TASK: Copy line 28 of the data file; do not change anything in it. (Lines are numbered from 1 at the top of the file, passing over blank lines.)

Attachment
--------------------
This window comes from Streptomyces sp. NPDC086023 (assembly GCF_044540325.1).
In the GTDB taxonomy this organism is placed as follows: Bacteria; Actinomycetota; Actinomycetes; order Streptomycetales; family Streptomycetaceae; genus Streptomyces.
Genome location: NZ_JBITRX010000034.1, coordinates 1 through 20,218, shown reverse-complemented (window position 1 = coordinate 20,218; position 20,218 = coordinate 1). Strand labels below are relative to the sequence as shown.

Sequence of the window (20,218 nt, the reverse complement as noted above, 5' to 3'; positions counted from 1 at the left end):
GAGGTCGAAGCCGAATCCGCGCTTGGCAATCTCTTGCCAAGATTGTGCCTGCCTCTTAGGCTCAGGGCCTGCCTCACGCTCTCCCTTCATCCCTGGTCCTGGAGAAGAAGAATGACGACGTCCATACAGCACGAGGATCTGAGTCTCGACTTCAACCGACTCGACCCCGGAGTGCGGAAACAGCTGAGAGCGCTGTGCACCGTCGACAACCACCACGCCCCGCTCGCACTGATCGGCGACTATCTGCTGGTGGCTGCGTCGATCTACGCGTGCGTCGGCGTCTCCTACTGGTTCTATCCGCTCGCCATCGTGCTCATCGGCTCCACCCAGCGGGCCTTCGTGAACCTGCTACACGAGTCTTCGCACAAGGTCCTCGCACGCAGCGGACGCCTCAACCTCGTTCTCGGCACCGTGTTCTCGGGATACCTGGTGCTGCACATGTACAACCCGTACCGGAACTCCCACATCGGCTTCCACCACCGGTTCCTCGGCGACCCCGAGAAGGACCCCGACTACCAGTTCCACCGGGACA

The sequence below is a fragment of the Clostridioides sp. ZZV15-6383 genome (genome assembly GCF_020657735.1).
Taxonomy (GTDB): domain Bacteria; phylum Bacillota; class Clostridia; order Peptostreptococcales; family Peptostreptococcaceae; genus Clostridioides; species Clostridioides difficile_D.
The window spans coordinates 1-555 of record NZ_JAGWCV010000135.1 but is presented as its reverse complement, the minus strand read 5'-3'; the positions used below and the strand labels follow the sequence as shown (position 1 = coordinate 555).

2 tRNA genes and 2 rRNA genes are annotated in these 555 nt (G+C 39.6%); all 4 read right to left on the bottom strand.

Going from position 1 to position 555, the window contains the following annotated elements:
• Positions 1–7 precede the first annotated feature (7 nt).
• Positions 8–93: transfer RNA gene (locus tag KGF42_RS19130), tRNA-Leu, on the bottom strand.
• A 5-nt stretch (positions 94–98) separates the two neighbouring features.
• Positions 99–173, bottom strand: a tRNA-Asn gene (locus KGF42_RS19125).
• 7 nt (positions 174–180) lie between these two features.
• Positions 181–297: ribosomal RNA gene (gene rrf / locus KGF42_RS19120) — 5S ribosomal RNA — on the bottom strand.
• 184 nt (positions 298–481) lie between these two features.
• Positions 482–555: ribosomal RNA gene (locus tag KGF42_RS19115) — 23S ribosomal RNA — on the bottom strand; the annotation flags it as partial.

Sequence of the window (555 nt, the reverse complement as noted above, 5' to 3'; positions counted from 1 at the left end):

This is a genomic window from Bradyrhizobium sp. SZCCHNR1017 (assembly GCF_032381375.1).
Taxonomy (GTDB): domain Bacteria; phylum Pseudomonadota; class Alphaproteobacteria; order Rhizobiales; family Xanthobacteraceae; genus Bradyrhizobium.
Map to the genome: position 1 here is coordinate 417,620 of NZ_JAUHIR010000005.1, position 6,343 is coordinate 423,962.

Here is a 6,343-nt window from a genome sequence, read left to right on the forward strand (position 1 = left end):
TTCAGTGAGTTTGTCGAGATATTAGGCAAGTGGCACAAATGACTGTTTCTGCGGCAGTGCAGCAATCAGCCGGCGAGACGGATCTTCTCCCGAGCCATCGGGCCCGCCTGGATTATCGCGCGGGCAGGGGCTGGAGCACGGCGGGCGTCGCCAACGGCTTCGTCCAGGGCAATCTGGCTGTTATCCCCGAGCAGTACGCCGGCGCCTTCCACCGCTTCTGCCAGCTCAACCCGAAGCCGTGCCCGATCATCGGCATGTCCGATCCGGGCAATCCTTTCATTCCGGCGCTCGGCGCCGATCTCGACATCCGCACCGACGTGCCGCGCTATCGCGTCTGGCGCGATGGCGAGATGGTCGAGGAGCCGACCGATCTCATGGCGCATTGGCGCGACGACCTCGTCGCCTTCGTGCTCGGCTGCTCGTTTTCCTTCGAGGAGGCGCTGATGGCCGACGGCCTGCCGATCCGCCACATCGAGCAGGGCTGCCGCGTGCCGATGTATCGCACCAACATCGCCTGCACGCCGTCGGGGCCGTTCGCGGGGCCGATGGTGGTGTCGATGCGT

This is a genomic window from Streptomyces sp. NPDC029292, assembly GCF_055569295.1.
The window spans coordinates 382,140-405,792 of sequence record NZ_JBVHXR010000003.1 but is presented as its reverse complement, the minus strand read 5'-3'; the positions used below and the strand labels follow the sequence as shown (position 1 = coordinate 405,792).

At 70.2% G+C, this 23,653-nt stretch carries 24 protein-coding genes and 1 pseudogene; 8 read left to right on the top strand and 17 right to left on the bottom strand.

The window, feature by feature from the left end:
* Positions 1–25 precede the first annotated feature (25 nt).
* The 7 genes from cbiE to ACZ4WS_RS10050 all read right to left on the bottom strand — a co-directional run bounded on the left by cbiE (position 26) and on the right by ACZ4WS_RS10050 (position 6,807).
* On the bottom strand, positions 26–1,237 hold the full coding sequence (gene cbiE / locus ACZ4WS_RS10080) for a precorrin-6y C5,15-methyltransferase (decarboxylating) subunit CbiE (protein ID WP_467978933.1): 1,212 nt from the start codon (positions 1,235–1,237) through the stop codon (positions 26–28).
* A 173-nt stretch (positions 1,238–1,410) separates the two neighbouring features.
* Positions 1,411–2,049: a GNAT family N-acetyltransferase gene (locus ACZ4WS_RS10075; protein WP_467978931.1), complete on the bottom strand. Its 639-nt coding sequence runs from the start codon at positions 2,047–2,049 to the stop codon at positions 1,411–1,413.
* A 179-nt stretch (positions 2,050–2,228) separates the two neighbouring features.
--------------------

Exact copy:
The window, feature by feature from the left end: